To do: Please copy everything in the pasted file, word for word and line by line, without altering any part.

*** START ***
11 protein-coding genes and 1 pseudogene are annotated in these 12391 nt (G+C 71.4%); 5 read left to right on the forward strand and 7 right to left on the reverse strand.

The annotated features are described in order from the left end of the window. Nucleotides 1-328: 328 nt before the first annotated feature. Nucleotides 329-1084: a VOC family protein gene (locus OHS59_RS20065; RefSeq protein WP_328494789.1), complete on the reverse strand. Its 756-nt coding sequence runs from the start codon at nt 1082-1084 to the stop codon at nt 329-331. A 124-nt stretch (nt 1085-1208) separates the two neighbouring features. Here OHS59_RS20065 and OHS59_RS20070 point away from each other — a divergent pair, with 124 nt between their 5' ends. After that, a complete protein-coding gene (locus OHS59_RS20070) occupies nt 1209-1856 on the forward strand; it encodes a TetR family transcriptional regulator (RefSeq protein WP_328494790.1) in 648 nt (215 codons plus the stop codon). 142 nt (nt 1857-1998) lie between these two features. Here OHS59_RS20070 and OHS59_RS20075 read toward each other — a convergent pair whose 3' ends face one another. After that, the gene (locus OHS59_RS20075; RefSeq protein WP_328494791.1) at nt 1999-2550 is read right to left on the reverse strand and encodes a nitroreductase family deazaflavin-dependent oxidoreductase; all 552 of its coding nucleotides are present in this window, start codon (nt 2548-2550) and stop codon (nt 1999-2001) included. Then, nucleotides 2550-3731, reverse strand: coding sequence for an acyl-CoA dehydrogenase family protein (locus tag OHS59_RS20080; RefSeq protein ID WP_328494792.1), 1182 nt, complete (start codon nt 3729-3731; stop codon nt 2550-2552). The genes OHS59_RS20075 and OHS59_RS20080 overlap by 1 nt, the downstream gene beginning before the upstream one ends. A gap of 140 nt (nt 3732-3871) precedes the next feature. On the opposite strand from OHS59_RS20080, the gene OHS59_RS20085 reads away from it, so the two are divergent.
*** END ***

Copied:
11 protein-coding genes and 1 pseudogene are annotated in these 12391 nt (G+C 71.4%); 5 read left to right on the forward strand and 7 right to left on the reverse strand.

The annotated features are described in order from the left end of the window. Nucleotides 1-328: 328 nt before the first annotated feature. Nucleotides 329-1084: a VOC family protein gene (locus OHS59_RS20065; RefSeq protein WP_328494789.1), complete on the reverse strand. Its 756-nt coding sequence runs from the start codon at nt 1082-1084 to the stop codon at nt 329-331. A 124-nt stretch (nt 1085-1208) separates the two neighbouring features. Here OHS59_RS20065 and OHS59_RS20070 point away from each other — a divergent pair, with 124 nt between their 5' ends. After that, a complete protein-coding gene (locus OHS59_RS20070) occupies nt 1209-1856 on the forward strand; it encodes a TetR family transcriptional regulator (RefSeq protein WP_328494790.1) in 648 nt (215 codons plus the stop codon). 142 nt (nt 1857-1998) lie between these two features. Here OHS59_RS20070 and OHS59_RS20075 read toward each other — a convergent pair whose 3' ends face one another. After that, the gene (locus OHS59_RS20075; RefSeq protein WP_328494791.1) at nt 1999-2550 is read right to left on the reverse strand and encodes a nitroreductase family deazaflavin-dependent oxidoreductase; all 552 of its coding nucleotides are present in this window, start codon (nt 2548-2550) and stop codon (nt 1999-2001) included. Then, nucleotides 2550-3731, reverse strand: coding sequence for an acyl-CoA dehydrogenase family protein (locus tag OHS59_RS20080; RefSeq protein ID WP_328494792.1), 1182 nt, complete (start codon nt 3729-3731; stop codon nt 2550-2552). The genes OHS59_RS20075 and OHS59_RS20080 overlap by 1 nt, the downstream gene beginning before the upstream one ends. A gap of 140 nt (nt 3732-3871) precedes the next feature. On the opposite strand from OHS59_RS20080, the gene OHS59_RS20085 reads away from it, so the two are divergent.